Records indicate that the Alayam was established in 1875 and was the first public Hindu Temple on the African continent.
However an article in the Natal Mercury by Myrtle Slabbert: "Must the Hindu Temple go at last" , dated 24 June 1956 states that. The History of this temple is
fascinating. It originated as far back as 1869 when two youths
, who had come from India, dived into the
Umbilo River and brought up a rusty spear.
no knowledge of Zulu weapons , they linked it to
Vel a Hindu religious
symbol depicting Shree Shiva Subramaniar. The community saw this as an omen and a resident, Mr Shunmugam Singaravallo Pather erected the first temple at this spot on the south bank of the Umbilo River at Rossburgh naming it the Shree Subramaniar Alayam.
This was the beginning of the Alayam's illustrious history.
The history of the Alayam is likened to the ebb and flow of the Umbilo River. It has survived the floods of 1903 , 1905 and 1910 , its expropriation by the South African Railways in the 1940s and the erection of this magnificent temple at its present site in Cato Manor which was completed in 1947.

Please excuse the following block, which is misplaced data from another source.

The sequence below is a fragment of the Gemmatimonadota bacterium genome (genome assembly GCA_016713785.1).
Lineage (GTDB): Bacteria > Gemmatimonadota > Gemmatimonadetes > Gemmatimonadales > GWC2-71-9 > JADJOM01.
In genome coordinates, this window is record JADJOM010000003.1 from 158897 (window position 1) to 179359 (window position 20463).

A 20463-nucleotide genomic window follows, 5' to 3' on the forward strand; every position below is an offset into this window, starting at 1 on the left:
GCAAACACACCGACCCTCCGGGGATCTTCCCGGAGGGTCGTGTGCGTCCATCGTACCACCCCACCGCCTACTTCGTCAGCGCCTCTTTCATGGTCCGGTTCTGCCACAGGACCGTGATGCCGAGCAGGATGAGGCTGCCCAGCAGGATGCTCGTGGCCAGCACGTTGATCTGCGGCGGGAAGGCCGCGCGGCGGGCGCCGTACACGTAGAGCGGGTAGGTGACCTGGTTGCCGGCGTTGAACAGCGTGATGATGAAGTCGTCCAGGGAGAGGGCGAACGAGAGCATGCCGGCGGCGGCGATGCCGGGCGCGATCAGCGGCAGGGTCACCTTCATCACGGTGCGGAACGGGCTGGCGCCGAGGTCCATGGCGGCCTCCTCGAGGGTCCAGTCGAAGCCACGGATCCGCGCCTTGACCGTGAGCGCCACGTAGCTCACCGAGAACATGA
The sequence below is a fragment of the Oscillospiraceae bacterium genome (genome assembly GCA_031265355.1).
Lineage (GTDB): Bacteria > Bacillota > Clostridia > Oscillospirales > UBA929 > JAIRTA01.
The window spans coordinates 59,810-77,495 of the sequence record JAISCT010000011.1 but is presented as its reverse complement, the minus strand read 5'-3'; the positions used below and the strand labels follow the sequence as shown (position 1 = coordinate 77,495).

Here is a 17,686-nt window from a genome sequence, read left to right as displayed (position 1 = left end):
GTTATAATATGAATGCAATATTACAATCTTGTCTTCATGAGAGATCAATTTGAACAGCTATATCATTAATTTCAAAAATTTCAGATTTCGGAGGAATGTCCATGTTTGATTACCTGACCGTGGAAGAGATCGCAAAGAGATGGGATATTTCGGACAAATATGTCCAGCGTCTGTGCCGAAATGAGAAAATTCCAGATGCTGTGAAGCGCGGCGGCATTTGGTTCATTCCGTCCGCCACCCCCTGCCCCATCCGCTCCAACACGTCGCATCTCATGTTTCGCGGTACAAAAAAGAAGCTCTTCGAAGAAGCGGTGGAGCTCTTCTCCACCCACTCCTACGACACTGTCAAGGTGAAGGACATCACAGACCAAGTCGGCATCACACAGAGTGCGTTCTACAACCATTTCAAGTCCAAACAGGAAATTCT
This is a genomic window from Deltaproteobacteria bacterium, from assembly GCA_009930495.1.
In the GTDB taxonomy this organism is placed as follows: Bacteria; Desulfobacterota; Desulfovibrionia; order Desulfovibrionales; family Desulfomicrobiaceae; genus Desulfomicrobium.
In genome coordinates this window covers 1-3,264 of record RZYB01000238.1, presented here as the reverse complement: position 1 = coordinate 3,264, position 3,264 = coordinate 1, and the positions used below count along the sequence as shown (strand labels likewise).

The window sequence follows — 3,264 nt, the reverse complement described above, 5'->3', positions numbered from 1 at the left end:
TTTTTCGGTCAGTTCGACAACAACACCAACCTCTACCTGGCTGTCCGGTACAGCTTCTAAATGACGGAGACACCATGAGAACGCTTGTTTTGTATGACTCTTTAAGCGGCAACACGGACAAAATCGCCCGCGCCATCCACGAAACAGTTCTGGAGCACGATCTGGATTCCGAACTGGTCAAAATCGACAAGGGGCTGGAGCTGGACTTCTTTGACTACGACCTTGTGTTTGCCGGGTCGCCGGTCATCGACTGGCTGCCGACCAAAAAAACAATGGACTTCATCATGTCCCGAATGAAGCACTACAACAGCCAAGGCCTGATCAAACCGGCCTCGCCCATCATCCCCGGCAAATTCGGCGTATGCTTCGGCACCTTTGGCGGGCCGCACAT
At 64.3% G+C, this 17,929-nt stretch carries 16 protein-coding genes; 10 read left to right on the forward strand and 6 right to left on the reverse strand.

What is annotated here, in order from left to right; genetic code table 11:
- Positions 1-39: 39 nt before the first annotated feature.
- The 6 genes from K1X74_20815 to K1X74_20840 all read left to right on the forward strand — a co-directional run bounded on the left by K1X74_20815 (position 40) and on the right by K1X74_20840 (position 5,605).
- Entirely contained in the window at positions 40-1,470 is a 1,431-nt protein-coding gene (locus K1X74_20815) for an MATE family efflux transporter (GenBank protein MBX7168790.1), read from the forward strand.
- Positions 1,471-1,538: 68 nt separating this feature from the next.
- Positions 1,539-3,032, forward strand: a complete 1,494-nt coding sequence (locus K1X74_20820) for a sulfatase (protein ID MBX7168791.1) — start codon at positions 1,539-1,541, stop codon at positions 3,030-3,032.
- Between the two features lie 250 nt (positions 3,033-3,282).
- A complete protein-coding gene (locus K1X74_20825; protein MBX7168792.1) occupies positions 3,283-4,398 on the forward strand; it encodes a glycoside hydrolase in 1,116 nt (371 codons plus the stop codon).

Over the years there was some contestation with regard to ownership and management of the Alayam at various stages of its growth.
The unfortunate consequences of this is that no conclusive evidence or record of its history is available to the public. There is definitely a treasure-trove of information about Umbilo Temple in private hands.
Our research has given us snippets of information from various sources.
Umbilo Shree Ambalaavanar Alayam : Back to the future
Umbilo Shree Abalaavanar Alayam in Cato Manor
has its roots in Rossburgh on the south bank of
the Umbilo River during the period of 1869 to
1875. Three distinct phases of its growth can be
recorded. For ease of , this
reference shall be recorded as Umbilo 1 , Umbilo 2 , Umbilo 3.
In about 1869 two hindu youths , while swimming in the Umbilo River in Rossburgh , brought up a rusty spear which resembled the "Vel" of Shree Shiva Subramaniar. This was seen as a divine omen and a resident, Mr Shunmugam Singaravloo Pather erected the first community temple at that spot.
The original temple was built of reeds , straw and daub.